Prof J Srinivasan, Chairman, Divecha Centre for Climate Change at the Indian Institute of Science, Bangalore, says in most of India, borewell irrigation has been used when rains fail. ‘This will not work in the long term since groundwater resources are limited. The alternative is not to choose water guzzling crops such as rice. In semi-arid areas it is important to conserve soil moisture.’ A Karnataka farmer, P R Seshagiri Rao has shown that this approach works well. Using Information, Communication and Technology (ICT), Rao,  Jacques Panchard, at EPFL, Switzerland, and their team of agri-scientists have set up an integrated network of sensors – a computer-based Wireless Sensor Network (WSN)– at Chennekeshavapura village in Karnataka to gather, assess and disseminate data related to agriculture and water. WSNs, which support rain-fed agriculture, are a valuable decision-support tool for farmers; these provide data on environment and soil moisture.

Tools like these help in precision agriculture. Precision agriculture (PA) or satellite farming or site specific crop management (SSCM) is a farming management concept based on observing, measuring and responding to inter- and intra-field variability in crops. It is four years since one heard about the launch of a dedicated agriculture satellite (Agrisat) system during the 12th Five Year Plan (2012-2017). The Agrisat system was to provide continuous imaging for weather, periodic observation of crop conditions and damages, synoptic coverage to monitor health and imaging on demand for precision agriculture and disaster mitigation. The plan period is half way through, but there is no word from ISRO about its development.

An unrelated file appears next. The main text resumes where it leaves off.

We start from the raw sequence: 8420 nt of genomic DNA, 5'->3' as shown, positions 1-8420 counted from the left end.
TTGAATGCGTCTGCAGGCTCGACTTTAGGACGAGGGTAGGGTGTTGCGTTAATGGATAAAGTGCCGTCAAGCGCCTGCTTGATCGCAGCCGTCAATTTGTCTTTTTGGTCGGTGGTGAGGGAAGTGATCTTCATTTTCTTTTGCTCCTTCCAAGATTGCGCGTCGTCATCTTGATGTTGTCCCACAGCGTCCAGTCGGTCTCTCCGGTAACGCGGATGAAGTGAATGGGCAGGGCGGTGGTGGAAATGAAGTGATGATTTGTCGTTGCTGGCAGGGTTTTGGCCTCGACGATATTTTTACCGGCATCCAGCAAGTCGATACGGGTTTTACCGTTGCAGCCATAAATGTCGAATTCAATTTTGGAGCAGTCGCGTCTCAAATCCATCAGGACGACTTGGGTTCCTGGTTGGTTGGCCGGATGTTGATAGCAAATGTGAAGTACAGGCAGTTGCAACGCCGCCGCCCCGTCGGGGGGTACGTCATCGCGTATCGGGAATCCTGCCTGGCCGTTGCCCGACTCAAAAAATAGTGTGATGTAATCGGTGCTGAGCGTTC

India is still to set up another important information regime called Agri-GIS — a Geographic Information System devoted to agriculture. This will integrate natural resource features such as soils, water, fertility with the ownership/cadastral data and also with agri-facilities data that includes credit, seeds, fertilisers and provide GIS advisories to farmers. Sadly, India lags behind in using ICT-based farming techniques despite a stupendous growth in ICT.  The impending crisis is only destined to grow as industrialisation pushes changes in climate. The shadow of drought is only bound to grow if climate scientists are to be believed. By 2020, India will have to double foodgrain production. Conversely, ground water resources are bound to shrink.

It is a national shame that India, predominantly an agrarian economy, remains a cookie cutter – still, largely, following traditional farming and bending their necks backwards expecting rain gods to do their work. A holistic and scientific approach to farming techniques and farm technology is urgent required to save thousands of farmers from committing suicide.

The author is an independent journalist
K V Venkatasubramanian

K V Venkatasubramanian